Keeler Motor Car Company was established in 1967 by Alexander Keeler with a Mercedes-Benz dealership. Keeler currently operates five franchises on a 55-acre campus in Latham: Honda, BMW, Mini, Mercedes-Benz and Mercedes Benz Commercial Vans.
With the DCR licensing agreement, Keeler’s goal is to grow its collision arm into a more significant portion of its business.
“As a leading-edge automotive retailer, our ultimate goal is to revolutionize how collision repairers operate in the United States,” said Hord. “Their success is our success, and being able to take their years of experience and apply it to bring value to our market is very exciting.”
Keeler Collision’s managing partners, Ben Bowman and Chris Verdi, said the team learned about DCR Systems about four years ago during an AkzoNobel North American Performance Group meeting where they addressed lean processes and toured the DCR Systems facility in Mentor, Ohio.
“The minute we saw how the DCR Systems’ production system flow worked and the build-down process, it just clicked,” said Verdi.
Since then, the Keeler Motor Car Company has been working toward creating a DCR-like company.
“Eventually, joining forces and partnering with an area development agreement just made too much sense not to do.”
“With the growing complexity of vehicles, the need for higher quality OEM-driven repairs is even greater,” said Bowman. “Through our success and growth, our goal is that more people will look toward this model and start to adopt it on a more widespread level.”
One of the unique features of the DCR Systems’ model, according to Boswell, is that it includes the process of how to repair a customer’s vehicle and ensure it is flowing through the shop in the proper sequence while having quality verification built into the process.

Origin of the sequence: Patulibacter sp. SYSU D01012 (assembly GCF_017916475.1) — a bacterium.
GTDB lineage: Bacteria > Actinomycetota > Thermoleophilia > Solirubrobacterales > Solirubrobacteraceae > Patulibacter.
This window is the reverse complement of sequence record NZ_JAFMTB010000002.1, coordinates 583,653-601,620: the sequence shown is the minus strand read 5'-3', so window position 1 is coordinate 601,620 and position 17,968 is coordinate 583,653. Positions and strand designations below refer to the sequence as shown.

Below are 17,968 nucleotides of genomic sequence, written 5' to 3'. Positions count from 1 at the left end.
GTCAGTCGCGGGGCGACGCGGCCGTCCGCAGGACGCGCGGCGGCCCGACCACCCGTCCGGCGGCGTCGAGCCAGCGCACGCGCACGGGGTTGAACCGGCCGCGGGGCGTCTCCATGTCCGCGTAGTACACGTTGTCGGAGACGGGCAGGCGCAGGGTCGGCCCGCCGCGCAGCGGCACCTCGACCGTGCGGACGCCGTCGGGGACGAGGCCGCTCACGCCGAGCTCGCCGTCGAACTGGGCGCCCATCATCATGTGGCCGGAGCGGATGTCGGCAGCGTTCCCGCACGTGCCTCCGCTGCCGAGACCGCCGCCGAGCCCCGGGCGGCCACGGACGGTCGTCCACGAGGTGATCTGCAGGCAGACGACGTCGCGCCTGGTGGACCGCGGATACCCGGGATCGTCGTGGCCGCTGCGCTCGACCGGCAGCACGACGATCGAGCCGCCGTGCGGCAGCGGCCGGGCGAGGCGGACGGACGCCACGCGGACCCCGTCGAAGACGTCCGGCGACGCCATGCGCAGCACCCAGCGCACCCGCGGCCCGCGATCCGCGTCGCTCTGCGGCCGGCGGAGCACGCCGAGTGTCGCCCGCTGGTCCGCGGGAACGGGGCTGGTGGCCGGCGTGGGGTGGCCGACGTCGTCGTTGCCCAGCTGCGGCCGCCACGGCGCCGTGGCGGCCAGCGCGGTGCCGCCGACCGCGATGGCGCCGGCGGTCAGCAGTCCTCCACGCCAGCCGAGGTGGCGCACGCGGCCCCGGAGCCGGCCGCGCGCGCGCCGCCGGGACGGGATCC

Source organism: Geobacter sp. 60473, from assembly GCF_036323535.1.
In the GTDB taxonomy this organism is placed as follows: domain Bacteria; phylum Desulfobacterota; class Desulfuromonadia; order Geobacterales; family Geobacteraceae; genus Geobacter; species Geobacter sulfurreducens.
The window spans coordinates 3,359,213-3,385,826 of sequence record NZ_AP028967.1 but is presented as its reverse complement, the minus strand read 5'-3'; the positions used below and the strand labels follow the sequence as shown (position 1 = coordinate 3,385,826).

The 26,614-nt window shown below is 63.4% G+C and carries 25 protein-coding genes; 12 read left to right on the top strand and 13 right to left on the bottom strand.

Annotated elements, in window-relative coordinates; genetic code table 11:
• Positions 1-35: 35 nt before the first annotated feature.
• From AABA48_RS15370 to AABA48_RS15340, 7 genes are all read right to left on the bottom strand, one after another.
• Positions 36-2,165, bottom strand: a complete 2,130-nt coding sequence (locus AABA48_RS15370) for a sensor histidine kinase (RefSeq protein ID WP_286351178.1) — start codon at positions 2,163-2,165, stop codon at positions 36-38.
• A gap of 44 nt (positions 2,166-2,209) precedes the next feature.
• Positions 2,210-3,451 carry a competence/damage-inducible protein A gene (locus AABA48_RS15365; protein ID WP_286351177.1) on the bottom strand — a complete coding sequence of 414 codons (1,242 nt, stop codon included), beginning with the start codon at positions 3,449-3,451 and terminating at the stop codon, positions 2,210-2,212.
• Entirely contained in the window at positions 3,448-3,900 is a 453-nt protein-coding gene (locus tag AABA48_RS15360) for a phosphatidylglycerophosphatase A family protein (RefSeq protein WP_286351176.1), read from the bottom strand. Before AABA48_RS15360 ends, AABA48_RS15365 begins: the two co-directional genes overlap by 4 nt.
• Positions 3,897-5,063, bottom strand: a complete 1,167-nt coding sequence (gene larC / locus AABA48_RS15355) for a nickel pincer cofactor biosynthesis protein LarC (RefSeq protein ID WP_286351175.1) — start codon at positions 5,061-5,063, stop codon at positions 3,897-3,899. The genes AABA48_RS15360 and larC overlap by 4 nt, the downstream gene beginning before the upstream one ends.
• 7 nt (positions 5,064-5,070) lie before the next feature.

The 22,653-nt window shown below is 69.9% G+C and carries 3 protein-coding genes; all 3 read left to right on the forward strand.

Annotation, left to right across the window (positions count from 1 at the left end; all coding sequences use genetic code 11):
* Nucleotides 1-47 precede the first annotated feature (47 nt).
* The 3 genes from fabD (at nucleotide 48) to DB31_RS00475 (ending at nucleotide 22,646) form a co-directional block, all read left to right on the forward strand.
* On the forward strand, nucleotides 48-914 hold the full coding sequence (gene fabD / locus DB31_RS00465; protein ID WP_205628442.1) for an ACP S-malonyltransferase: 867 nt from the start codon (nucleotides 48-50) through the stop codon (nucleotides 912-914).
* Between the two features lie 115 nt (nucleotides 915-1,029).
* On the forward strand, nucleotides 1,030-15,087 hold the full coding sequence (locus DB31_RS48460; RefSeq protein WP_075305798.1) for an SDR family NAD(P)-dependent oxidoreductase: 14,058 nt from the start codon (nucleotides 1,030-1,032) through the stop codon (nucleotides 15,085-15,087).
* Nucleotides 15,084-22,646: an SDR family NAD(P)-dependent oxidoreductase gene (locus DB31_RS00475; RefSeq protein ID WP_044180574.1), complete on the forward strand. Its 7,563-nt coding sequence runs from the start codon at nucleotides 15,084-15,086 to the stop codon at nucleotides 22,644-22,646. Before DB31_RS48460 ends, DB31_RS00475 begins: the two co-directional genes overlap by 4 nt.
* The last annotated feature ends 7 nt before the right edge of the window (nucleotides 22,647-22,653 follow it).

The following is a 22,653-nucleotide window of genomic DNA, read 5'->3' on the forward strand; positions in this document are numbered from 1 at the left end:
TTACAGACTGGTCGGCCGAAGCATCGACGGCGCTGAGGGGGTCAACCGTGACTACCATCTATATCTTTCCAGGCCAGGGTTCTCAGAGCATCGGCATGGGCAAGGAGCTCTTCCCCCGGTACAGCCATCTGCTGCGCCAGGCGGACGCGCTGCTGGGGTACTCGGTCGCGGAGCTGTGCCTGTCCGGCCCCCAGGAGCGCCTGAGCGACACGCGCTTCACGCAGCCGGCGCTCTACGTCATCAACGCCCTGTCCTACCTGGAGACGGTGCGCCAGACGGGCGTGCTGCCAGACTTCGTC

“As a result, technicians can fly across the country or go into a shop across town and they are able to walk in and start working immediately because all of the tools, visuals and processes are in place,” she said.
Bowman said the team is looking forward to the collaboration that will come from the relationship with DCR Systems.
“We are not immune to hardships and challenges, but having the additional support of DCR turns each new challenge into an opportunity for improvement and making the whole network stronger,” said Bowman.
As a result, the company has positioned itself to grow and cultivate its local market to have six to eight centers in five years.
“With the DCR Systems area development agreement, we will be in the perfect position to satisfy the need for dealer partners in southern Vermont, Eastern New York, Western Massachusetts and Connecticut,” Bowman said.
“For former operators who are looking to get back into the business and others who would like to open a collision shop, our model makes it easy for them,” said Boswell.
Added Giarrizzo, “We are a courageous company and aren’t afraid to think outside of the box. We are excited to be able to share our knowledge with great operators in the industry, like the team at Keeler, and allow them to execute it as well.”